One tip that I’ll be sure to include in my travel tips section of my webpage is that you need to make sure to have a travel friendly bank/card. The bank that I had during this trip was Southeast Financial Credit Union. Before I travel to a foreign country I give the bank notice of which countries I’ll be visiting and the duration. But for whatever reason they block my card every time I travel. And when I manage to get a hold of my bank, the unblock only lasts for 24 hours. For the last 6 countries they have provided me with financial hurdles. No matter what I do, they block my card for fraud and I get stuck on the phone for 30 minutes to an hour trying to tell them to unblock it so I can get money out of the ATM. This is the most frustrating thing that can happen when traveling. To be miles away from home without access to funds is truly a nightmare and can be dangerous if you can’t get in contact with your bank. Southeast Financial Credit Union fails to provide me with a valid reason as to why my card gets blocked every time I travel even though I give them notice. Thankfully, I have left that wretched dumpster they call a bank and switched to Capital One. So far they haven’t given me any problems. The next country I will visit is Haiti in December. I want to provide the world with all the tools necessary to make international travel easier, safer and affordable - which is why I will be sure to leave a blog entry of my experience banking and traveling with them.

It is also important to have an international friendly SIM card or phone service provider. I was with Verizon for several years. But their service features simply did not justify their cost for a single line. After shopping around for other providers and comparing all of them, T-Mobile had a feature that I found to be the most beneficial to me. Their unlimited plan, which goes for roughly $60 after tax, includes unlimited international data. I was skeptical about this at first and wasn’t sure if it was true. And if it was true, perhaps the service is spotty and far between. Considering that T-Mobile would nearly chop off a third of my bill with Verizon, I decided to gamble. I am thankful I made the switch. I had signal just about everywhere I ventured. Posting to Instagram and Facebook worked fine and with the same amount of speed as I get at home in the States. The service can be very slow outside of metropolitan areas. Phone calls (via internet applications) were clean. And there weren’t any fees that popped up on my billing cycle when returned home. I was thoroughly impressed. I didn’t have to rush to a café to get Wi-Fi in order to call my bank. T-Mobile made life much easier for me. If you are a traveler, I would definitely recommend switching to T-Mobile’s unlimited plan.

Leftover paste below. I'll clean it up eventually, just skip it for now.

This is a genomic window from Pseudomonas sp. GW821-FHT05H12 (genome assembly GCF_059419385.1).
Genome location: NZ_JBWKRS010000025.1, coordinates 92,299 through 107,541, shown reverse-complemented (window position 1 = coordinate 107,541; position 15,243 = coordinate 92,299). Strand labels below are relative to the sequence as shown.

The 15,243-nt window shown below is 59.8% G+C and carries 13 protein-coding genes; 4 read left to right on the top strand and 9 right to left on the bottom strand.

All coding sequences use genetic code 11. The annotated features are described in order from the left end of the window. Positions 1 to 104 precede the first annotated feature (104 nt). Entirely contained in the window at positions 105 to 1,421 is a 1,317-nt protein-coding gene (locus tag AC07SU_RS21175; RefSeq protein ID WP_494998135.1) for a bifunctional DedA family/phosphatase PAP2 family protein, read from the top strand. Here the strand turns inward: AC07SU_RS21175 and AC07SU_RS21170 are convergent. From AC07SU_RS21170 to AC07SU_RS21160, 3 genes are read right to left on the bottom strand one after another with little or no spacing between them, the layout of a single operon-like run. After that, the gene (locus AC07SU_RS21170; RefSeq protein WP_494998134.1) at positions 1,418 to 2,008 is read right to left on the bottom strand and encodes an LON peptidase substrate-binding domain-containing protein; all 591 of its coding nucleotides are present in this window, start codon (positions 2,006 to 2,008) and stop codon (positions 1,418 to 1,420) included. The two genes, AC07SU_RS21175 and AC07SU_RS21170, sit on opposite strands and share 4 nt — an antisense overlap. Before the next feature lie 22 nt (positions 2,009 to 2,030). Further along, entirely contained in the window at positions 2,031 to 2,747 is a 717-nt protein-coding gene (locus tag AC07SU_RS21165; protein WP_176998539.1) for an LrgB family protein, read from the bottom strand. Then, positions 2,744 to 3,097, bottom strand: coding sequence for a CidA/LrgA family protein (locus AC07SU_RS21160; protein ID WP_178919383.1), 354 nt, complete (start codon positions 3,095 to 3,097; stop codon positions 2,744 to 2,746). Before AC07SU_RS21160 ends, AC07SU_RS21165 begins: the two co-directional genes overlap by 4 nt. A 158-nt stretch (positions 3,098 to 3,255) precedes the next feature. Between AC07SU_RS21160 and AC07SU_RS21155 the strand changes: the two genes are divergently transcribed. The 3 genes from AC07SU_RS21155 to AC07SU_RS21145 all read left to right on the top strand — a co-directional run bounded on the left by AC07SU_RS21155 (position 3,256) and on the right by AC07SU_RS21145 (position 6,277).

($350 USD = 370,000 Korean Won after ATM and fees)

After I was able to get money out of the ATM at the airport, I caught a train from Incheon International Airport to Seoul Main Station for the equivalent of $7USD. Incheon sits on an island about an hour's train ride outside of Seoul. When I arrived at the Seoul Main Station it took me a while to figure out if I needed to take a taxi, Uber or the subway to get to my hostel. Since I wasn’t familiar with the map of the city, the best bet was to hire a taxi. In Seoul, Uber’s can sometimes cost more than taxi’s. My ride to my hostel via Uber was nearly double what the taxi driver offered me. I paid her l0,000 won or about 9 bucks to take me 20 mins to my hostel. Not bad. 

Seoul is huge. It is brightly lit with neon and decorated with stores, outlets and restaurants. Very metropolitan like New York’s time’s square but much cleaner and not as clustered. Kinda like a really laid back cousin of Tokyo. All the smells made me hungry. I was seeing noodle restaurants, even Popeyes. But God forbid I flew 7,000 miles for anything American. My hostel was a guesthouse. Small and quaint. As I said in my last entry, I tend to suffer from a bit of anxiety when I arrive. I have to hit the town or I'll begin to feel as if my time is being wasted. I met a nice lady, Putri (Indonesian for princess), from Indonesia who was looking to get out for the evening as well. We agreed on Korean barbecue.